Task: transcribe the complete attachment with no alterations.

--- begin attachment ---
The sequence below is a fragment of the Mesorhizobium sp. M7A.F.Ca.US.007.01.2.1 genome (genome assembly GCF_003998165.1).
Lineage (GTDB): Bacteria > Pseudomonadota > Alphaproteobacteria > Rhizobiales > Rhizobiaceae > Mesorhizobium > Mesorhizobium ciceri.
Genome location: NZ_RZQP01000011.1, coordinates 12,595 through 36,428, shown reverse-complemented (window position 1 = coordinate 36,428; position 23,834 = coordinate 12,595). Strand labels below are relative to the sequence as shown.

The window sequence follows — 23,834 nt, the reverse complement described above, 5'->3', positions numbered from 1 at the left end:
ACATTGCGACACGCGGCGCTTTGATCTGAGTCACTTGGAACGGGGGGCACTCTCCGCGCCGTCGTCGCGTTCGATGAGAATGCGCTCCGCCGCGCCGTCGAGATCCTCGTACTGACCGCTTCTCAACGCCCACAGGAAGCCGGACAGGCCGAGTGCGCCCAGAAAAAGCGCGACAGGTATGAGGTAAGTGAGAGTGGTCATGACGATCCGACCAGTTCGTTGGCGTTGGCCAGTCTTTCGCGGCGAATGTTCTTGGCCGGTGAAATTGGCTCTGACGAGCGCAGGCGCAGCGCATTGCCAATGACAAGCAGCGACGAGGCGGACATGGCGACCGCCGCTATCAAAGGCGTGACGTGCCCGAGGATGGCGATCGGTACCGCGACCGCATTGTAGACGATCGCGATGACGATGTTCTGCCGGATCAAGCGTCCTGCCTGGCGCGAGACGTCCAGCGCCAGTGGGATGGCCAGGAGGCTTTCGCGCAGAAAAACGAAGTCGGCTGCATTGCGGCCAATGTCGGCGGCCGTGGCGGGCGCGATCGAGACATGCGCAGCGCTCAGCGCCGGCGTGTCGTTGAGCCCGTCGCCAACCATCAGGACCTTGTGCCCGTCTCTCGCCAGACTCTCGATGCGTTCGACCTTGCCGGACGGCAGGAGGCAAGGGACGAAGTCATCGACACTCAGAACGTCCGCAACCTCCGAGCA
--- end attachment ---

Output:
The sequence below is a fragment of the Mesorhizobium sp. M7A.F.Ca.US.007.01.2.1 genome (genome assembly GCF_003998165.1).
Lineage (GTDB): Bacteria > Pseudomonadota > Alphaproteobacteria > Rhizobiales > Rhizobiaceae > Mesorhizobium > Mesorhizobium ciceri.
Genome location: NZ_RZQP01000011.1, coordinates 12,595 through 36,428, shown reverse-complemented (window position 1 = coordinate 36,428; position 23,834 = coordinate 12,595). Strand labels below are relative to the sequence as shown.

The window sequence follows — 23,834 nt, the reverse complement described above, 5'->3', positions numbered from 1 at the left end:
ACATTGCGACACGCGGCGCTTTGATCTGAGTCACTTGGAACGGGGGGCACTCTCCGCGCCGTCGTCGCGTTCGATGAGAATGCGCTCCGCCGCGCCGTCGAGATCCTCGTACTGACCGCTTCTCAACGCCCACAGGAAGCCGGACAGGCCGAGTGCGCCCAGAAAAAGCGCGACAGGTATGAGGTAAGTGAGAGTGGTCATGACGATCCGACCAGTTCGTTGGCGTTGGCCAGTCTTTCGCGGCGAATGTTCTTGGCCGGTGAAATTGGCTCTGACGAGCGCAGGCGCAGCGCATTGCCAATGACAAGCAGCGACGAGGCGGACATGGCGACCGCCGCTATCAAAGGCGTGACGTGCCCGAGGATGGCGATCGGTACCGCGACCGCATTGTAGACGATCGCGATGACGATGTTCTGCCGGATCAAGCGTCCTGCCTGGCGCGAGACGTCCAGCGCCAGTGGGATGGCCAGGAGGCTTTCGCGCAGAAAAACGAAGTCGGCTGCATTGCGGCCAATGTCGGCGGCCGTGGCGGGCGCGATCGAGACATGCGCAGCGCTCAGCGCCGGCGTGTCGTTGAGCCCGTCGCCAACCATCAGGACCTTGTGCCCGTCTCTCGCCAGACTCTCGATGCGTTCGACCTTGCCGGACGGCAGGAGGCAAGGGACGAAGTCATCGACACTCAGAACGTCCGCAACCTCCGAGCA